News Anderson Valley Wins ‘Fair Market Value’ Case Against Beer Wholesaler

Anderson Valley Brewing won a court case against Golden Brands Distributing, a subsidiary of Reyes Holdings, in which the definition and application of “fair market value” was contested. It is a case that puts some guardrails on just how far beer distributors can go when demanding to be paid for a brands distribution rights.

The California case, Harbor Distributing LLC (d/b/a Golden Brands) vs. Mainsheet Capital, Inc. (d/b/a Anderson Valley Brewing Co. has been circulating through the court process for about 5 years. Harbor Distributing is owned by Reyes Beverage Group, the largest beer wholesaler in the country. Reyes had demanded that Anderson Valley pay Golden Brands fair market value when Anderson Valley pulled the brand and moved it to other wholesalers in the territory. At the time, Golden Brand demanded that Anderson Valley pay millions of dollars to them in compensation for the rights.

But franchise laws, which lay out the terms for moving a brand from one wholesaler to another, are different in every state, and California has one of the most lenient franchise laws in the statute. Anderson Valley claimed that the states franchise laws did not require them to pay Golden Brands anything to pull the brand. And the judge agreed.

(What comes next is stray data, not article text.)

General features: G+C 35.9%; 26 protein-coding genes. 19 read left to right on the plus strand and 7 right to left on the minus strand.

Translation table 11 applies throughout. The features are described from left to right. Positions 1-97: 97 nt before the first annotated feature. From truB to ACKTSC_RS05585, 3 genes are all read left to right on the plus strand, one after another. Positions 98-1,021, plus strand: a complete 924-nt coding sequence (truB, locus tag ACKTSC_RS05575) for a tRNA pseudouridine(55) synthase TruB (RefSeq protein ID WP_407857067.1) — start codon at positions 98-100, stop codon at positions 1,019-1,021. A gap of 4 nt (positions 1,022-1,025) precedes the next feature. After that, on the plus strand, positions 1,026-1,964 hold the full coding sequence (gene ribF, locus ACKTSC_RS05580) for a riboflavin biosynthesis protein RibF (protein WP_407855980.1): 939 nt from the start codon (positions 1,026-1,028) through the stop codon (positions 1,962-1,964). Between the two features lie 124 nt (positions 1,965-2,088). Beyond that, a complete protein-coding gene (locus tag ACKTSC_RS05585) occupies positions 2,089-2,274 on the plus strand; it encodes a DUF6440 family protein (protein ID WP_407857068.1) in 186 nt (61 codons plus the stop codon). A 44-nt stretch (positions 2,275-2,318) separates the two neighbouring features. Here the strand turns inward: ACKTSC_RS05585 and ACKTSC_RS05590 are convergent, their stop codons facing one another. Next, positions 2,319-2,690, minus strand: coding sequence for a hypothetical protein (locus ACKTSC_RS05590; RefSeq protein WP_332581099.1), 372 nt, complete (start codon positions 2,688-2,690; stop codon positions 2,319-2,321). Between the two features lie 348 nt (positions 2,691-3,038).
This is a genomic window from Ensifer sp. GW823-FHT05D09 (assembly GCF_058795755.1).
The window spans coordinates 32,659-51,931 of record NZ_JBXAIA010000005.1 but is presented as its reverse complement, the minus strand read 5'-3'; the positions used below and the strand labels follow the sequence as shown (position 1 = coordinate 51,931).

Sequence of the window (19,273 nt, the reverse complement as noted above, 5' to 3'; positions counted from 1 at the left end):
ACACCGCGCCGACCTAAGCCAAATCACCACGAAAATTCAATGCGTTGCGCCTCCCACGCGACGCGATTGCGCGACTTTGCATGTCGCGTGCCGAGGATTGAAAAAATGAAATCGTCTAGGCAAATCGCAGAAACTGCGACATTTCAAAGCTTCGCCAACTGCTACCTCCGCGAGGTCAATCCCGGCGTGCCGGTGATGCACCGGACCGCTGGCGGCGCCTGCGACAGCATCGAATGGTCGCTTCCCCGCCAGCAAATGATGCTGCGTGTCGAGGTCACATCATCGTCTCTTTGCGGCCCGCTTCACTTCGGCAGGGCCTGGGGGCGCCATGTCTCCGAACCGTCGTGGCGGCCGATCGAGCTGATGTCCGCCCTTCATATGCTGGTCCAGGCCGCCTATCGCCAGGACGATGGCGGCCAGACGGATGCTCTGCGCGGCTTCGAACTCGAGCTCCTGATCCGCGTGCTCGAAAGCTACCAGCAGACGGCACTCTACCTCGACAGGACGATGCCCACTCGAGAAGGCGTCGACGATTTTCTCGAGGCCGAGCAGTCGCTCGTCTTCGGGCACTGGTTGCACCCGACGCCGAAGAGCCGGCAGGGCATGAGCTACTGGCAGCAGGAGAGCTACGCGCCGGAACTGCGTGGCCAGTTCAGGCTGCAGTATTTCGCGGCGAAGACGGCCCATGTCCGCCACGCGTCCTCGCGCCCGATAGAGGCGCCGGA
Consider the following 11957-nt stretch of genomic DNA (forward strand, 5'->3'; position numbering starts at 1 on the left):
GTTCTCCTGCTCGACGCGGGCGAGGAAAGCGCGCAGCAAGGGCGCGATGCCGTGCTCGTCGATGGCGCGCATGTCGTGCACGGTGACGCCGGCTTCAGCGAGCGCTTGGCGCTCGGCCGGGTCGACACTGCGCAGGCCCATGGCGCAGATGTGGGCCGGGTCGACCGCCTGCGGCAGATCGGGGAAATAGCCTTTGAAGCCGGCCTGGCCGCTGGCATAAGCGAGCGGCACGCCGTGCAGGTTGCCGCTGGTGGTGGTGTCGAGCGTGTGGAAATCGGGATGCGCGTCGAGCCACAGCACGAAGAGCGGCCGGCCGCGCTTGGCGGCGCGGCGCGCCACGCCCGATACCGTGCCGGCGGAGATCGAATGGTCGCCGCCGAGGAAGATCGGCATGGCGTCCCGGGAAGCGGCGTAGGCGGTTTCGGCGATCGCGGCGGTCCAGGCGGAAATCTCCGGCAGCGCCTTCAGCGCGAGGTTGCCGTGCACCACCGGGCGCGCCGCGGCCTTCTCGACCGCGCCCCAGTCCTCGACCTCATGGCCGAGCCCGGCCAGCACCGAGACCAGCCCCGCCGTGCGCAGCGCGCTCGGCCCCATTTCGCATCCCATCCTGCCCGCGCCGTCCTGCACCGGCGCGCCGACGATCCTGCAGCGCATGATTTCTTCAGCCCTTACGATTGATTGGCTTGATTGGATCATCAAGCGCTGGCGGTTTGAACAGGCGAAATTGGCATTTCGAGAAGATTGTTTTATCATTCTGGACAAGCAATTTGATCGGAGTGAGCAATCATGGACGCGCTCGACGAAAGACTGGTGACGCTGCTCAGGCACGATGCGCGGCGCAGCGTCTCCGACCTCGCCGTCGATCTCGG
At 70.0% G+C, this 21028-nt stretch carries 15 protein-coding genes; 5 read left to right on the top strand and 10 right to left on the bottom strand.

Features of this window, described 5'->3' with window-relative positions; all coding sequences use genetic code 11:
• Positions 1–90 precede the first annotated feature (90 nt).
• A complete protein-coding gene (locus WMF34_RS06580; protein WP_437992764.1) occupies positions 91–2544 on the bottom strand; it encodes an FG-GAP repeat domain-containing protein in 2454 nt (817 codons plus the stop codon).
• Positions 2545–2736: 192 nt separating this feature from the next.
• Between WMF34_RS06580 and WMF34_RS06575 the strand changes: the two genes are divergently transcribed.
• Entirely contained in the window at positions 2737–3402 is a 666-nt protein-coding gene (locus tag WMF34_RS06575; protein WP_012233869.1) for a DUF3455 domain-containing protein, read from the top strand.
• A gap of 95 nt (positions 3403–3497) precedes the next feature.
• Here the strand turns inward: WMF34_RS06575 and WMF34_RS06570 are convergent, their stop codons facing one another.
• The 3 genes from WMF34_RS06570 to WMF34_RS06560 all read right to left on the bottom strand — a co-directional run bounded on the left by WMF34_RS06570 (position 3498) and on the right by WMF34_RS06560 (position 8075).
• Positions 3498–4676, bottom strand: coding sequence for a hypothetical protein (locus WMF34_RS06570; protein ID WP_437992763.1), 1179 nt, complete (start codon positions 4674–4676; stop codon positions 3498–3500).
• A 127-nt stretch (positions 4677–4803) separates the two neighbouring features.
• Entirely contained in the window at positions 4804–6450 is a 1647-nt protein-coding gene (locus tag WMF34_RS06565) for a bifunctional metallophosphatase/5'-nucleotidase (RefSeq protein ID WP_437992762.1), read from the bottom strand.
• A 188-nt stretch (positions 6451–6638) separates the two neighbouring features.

California law does require a “successor beer manufacturer” to pay fair market value when a beer brand changes ownership and then proceeds to move that brand from one wholesaler to another. But since the new owners of Anderson Valley (Keving McGee and his father) were not owners of a beer manufacturer’s license, the judge ruled that this section of the statute did not apply.

Although the ruling is rather narrow, as most court cases are, it is still a helpful determination for brewers that beer wholesalers are not entitled to compensation in all situations.

More on the story here.

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